983 F.2d 123
UNITED STATES of America, Appellee,
Ernesto GUTIERREZ-SILVA, Appellant.
United States Court of Appeals,
Submitted Nov. 10, 1992.
Decided Jan. 6, 1993.
Arthur R. Martinez, Minneapolis, MN, argued, for appellant.
Chris J. Bebel, Minneapolis, MN, argued, for appellee.
Before JOHN R. GIBSON and MAGILL, Circuit Judges, and VAN SICKLE,* Senior District Judge.
VAN SICKLE, Senior District Judge.
Appellant, Ernesto Gutierrez-Silva, was indicted on February 20, 1992, on three separate counts. Count I of the indictment charged Appellant and Arcila-Romero with possession of more than 500 grams of cocaine with intent to distribute while aiding and abetting each other. Count II charged Appellant and Arcila-Romero with conspiring to possess over 500 grams of cocaine with intent to distribute. Count III charged Appellant with the use of a firearm during and in relation to a drug trafficking crime. Following a three day jury trial before the Honorable David S. Doty, Appellant was convicted on all three counts. This appeal is from the third count.
On February 8, 1992, Appellant's one room basement apartment at 6805 Penn Avenue South, Richfield, Minnesota was searched in execution of a search warrant. When agents arrived Appellant attempted to escape through a window in the apartment; however, he was detained by agents outside the window. The agents read Appellant his Miranda rights in both English and Spanish twice that evening, and Appellant acknowledged both times that he understood his rights in both languages. Agent Munoz, United States Customs Service, asked Appellant if he had any weapons. Appellant indicated that he had a weapon in a nearby closet. Agent Munoz found an unloaded Star 9 millimeter handgun in the closet under some clothing within three or four seconds.
After searching the apartment, agents found approximately 770 grams of cocaine and $6,035 in currency. Both, the cocaine and the currency, were in a gym bag. Agents found another $4,000 in clothing that belonged to Appellant.
At trial Special Agent Boulger of the Minnesota Bureau of Criminal Apprehension testified that drug dealers keep weapons for two main reasons: one, to protect their drugs and money; and two, to protect themselves. He further testified that it is very difficult for a person to determine whether a gun was loaded or not when the gun is pointed at that person. Therefore, Appellant may be able to use an unloaded gun to facilitate his drug operation.
Appellant claimed at trial that he had purchased the gun because he enjoyed collecting guns. However, only one firearm was found at his home.DISCUSSION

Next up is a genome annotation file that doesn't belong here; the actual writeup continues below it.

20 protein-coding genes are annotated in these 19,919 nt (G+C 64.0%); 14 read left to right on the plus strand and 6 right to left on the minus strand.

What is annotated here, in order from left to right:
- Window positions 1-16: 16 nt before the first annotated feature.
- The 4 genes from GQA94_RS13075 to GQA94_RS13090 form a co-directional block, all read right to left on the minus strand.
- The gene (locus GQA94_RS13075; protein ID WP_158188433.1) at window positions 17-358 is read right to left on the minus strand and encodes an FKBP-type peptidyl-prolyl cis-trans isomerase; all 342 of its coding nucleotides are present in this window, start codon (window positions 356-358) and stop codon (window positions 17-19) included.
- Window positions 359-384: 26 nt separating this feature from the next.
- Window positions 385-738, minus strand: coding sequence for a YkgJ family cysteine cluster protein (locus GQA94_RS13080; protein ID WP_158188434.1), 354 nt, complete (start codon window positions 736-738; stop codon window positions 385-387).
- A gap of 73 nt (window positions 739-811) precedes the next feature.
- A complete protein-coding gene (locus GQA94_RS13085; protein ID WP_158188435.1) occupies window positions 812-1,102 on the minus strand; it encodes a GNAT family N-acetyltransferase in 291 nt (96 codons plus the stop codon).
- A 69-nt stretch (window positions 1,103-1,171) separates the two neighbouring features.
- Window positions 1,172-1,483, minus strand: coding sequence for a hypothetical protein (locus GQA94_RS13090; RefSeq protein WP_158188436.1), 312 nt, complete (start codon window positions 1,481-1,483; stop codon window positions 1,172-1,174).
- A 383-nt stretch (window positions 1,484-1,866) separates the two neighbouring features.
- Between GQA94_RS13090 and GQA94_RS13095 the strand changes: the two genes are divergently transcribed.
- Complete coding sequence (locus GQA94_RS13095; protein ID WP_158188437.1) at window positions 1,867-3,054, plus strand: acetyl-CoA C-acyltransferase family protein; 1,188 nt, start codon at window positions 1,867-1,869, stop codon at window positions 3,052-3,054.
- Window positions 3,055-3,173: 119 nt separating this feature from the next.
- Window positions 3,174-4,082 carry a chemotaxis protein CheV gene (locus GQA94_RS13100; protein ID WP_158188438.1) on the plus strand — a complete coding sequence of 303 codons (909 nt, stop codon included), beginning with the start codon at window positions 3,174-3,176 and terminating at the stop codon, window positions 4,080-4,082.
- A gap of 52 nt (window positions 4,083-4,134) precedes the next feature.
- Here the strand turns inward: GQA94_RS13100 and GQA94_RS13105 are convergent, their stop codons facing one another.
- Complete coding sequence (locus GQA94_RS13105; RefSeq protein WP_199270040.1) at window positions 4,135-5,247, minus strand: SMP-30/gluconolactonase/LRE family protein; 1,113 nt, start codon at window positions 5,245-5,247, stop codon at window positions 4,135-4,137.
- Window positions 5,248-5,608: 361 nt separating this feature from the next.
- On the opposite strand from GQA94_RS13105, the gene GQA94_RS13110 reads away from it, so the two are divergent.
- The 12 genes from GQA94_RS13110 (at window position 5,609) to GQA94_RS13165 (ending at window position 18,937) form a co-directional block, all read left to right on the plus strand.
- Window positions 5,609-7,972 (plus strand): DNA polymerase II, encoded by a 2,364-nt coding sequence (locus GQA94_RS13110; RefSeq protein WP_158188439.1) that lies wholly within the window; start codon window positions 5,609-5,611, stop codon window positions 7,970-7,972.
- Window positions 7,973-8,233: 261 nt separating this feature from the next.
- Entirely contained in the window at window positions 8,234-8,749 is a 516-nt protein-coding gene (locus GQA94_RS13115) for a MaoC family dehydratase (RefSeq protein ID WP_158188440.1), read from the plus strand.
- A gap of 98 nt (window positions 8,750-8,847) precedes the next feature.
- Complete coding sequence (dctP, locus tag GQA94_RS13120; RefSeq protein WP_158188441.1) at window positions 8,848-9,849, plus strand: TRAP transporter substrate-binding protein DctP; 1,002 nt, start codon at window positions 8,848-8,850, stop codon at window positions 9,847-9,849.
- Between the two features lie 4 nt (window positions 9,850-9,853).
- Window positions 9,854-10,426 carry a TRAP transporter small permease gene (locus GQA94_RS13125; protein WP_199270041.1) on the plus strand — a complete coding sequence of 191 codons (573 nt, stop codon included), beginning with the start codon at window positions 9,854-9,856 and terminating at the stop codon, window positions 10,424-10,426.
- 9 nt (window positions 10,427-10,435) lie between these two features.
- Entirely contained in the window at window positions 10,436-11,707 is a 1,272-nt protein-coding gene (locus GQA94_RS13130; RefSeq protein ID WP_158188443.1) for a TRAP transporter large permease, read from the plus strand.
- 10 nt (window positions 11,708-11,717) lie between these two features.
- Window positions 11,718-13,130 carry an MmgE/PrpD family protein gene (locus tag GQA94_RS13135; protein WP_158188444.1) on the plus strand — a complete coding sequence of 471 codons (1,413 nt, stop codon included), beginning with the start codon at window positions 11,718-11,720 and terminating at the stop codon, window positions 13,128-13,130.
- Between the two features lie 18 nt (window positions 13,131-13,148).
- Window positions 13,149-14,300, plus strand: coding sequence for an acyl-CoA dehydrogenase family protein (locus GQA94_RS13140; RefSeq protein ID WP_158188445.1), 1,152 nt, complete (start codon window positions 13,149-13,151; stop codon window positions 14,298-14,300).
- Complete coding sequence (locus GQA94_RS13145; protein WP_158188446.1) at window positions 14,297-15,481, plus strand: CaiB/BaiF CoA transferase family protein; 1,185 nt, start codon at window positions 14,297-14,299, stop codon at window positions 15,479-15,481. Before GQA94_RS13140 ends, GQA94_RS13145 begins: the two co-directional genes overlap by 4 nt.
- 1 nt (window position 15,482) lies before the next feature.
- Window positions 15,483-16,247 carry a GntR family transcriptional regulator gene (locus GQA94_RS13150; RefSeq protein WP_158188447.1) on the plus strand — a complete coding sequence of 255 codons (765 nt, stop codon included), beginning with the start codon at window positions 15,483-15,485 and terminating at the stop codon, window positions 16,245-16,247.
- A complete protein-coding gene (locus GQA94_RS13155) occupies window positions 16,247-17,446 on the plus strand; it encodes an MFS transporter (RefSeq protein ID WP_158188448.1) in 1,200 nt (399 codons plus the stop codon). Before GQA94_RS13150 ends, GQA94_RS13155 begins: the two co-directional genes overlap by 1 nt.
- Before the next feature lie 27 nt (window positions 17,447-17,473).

This court has held that the agents do not need to find a drug-trafficker using the weapon in order to convict the drug-trafficker under 18 U.S.C. § 924(c)(1). United States v. Townley, 929 F.2d 365, 368 (8th Cir.1991). It is sufficient to show "the weapon's proximity to the drugs and its accessibility...." Id. Also, it has been determined that the decision of the District Court must be reviewed "in the light most favorable to the government, giving it the benefit of all reasonable inferences...." United States v. Matra, 841 F.2d 837, 840 (8th Cir.1988) (citing United States v. Parrino, 816 F.2d 414, 417 (8th Cir.1987)).
Appellant has alleged that because the gun was unloaded and the apartment contained no ammunition for the gun, the evidence was insufficient to support a sixty-month consecutive sentence. However, this court has held that "section 921(a)(3) does not require a firearm to be operable." United States v. York, 830 F.2d 885, 891 (8th Cir.1987). The statute only requires that the "weapon ... is designed to ... expel a projectile by the action of an explosive...." Id. See also 18 U.S.C. § 921(a)(3). The weapon found in Appellant's apartment met this requirement.
In the case at bar, Appellant knew exactly where the weapon was located. The weapon met all of the necessary requirements of a "firearm" within the meaning of the section 921(a)(3). With his description the agent was able to obtain possession of the weapon within three or four seconds. Therefore, the weapon was quickly accessible, and the weapon was stored in close proximity to the drugs. When reviewing the evidence most favorable to the government, there is sufficient evidence to uphold the conviction and the sixty-month consecutive sentence.
For these reasons we affirm.
The HONORABLE BRUCE M. VAN SICKLE, Senior United States District Judge for the District of North Dakota, sitting by designation